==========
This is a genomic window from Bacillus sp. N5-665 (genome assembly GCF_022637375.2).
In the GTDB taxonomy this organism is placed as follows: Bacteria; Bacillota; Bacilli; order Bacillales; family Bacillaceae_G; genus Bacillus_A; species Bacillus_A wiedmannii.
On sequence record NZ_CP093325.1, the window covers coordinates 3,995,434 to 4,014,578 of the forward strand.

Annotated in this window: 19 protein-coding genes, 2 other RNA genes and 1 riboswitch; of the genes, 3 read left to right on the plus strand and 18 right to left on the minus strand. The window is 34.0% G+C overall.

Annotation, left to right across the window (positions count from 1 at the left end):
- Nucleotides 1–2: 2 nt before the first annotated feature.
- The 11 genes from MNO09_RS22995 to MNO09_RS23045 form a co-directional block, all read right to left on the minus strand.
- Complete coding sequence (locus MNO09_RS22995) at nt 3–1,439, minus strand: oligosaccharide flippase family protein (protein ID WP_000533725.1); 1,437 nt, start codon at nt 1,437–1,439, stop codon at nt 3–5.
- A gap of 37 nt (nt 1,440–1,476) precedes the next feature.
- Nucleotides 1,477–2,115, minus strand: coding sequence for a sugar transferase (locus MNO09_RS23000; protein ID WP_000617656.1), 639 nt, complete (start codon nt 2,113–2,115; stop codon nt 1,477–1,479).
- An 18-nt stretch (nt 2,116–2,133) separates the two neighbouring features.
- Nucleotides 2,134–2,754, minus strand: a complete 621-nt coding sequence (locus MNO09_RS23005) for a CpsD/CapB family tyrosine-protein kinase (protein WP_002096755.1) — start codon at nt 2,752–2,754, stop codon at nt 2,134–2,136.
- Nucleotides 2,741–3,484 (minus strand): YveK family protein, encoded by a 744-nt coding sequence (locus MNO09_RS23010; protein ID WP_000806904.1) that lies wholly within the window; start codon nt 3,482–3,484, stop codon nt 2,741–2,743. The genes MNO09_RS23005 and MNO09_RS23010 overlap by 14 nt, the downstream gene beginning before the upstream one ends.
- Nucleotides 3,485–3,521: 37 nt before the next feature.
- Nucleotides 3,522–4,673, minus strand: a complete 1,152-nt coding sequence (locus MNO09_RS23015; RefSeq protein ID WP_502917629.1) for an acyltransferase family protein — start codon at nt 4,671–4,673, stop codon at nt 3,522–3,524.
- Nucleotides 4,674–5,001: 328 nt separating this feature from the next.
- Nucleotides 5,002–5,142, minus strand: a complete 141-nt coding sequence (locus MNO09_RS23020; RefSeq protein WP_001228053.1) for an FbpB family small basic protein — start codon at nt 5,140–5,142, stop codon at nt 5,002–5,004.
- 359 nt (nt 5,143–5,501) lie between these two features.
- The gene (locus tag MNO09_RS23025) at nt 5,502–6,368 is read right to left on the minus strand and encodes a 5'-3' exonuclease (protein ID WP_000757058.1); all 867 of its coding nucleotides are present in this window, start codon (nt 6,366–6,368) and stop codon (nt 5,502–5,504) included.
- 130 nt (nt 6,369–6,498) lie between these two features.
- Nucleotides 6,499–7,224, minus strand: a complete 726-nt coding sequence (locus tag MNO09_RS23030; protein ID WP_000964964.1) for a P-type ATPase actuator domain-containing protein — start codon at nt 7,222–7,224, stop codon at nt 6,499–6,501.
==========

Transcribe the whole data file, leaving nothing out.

This is a genomic window from Bacillus sp. N5-665 (genome assembly GCF_022637375.2).
In the GTDB taxonomy this organism is placed as follows: Bacteria; Bacillota; Bacilli; order Bacillales; family Bacillaceae_G; genus Bacillus_A; species Bacillus_A wiedmannii.
On sequence record NZ_CP093325.1, the window covers coordinates 3,995,434 to 4,014,578 of the forward strand.

Annotated in this window: 19 protein-coding genes, 2 other RNA genes and 1 riboswitch; of the genes, 3 read left to right on the plus strand and 18 right to left on the minus strand. The window is 34.0% G+C overall.

Annotation, left to right across the window (positions count from 1 at the left end):
- Nucleotides 1–2: 2 nt before the first annotated feature.
- The 11 genes from MNO09_RS22995 to MNO09_RS23045 form a co-directional block, all read right to left on the minus strand.
- Complete coding sequence (locus MNO09_RS22995) at nt 3–1,439, minus strand: oligosaccharide flippase family protein (protein ID WP_000533725.1); 1,437 nt, start codon at nt 1,437–1,439, stop codon at nt 3–5.
- A gap of 37 nt (nt 1,440–1,476) precedes the next feature.
- Nucleotides 1,477–2,115, minus strand: coding sequence for a sugar transferase (locus MNO09_RS23000; protein ID WP_000617656.1), 639 nt, complete (start codon nt 2,113–2,115; stop codon nt 1,477–1,479).
- An 18-nt stretch (nt 2,116–2,133) separates the two neighbouring features.
- Nucleotides 2,134–2,754, minus strand: a complete 621-nt coding sequence (locus MNO09_RS23005) for a CpsD/CapB family tyrosine-protein kinase (protein WP_002096755.1) — start codon at nt 2,752–2,754, stop codon at nt 2,134–2,136.
- Nucleotides 2,741–3,484 (minus strand): YveK family protein, encoded by a 744-nt coding sequence (locus MNO09_RS23010; protein ID WP_000806904.1) that lies wholly within the window; start codon nt 3,482–3,484, stop codon nt 2,741–2,743. The genes MNO09_RS23005 and MNO09_RS23010 overlap by 14 nt, the downstream gene beginning before the upstream one ends.
- Nucleotides 3,485–3,521: 37 nt before the next feature.
- Nucleotides 3,522–4,673, minus strand: a complete 1,152-nt coding sequence (locus MNO09_RS23015; RefSeq protein ID WP_502917629.1) for an acyltransferase family protein — start codon at nt 4,671–4,673, stop codon at nt 3,522–3,524.
- Nucleotides 4,674–5,001: 328 nt separating this feature from the next.
- Nucleotides 5,002–5,142, minus strand: a complete 141-nt coding sequence (locus MNO09_RS23020; RefSeq protein WP_001228053.1) for an FbpB family small basic protein — start codon at nt 5,140–5,142, stop codon at nt 5,002–5,004.
- 359 nt (nt 5,143–5,501) lie between these two features.
- The gene (locus tag MNO09_RS23025) at nt 5,502–6,368 is read right to left on the minus strand and encodes a 5'-3' exonuclease (protein ID WP_000757058.1); all 867 of its coding nucleotides are present in this window, start codon (nt 6,366–6,368) and stop codon (nt 5,502–5,504) included.
- 130 nt (nt 6,369–6,498) lie between these two features.
- Nucleotides 6,499–7,224, minus strand: a complete 726-nt coding sequence (locus tag MNO09_RS23030; protein ID WP_000964964.1) for a P-type ATPase actuator domain-containing protein — start codon at nt 7,222–7,224, stop codon at nt 6,499–6,501.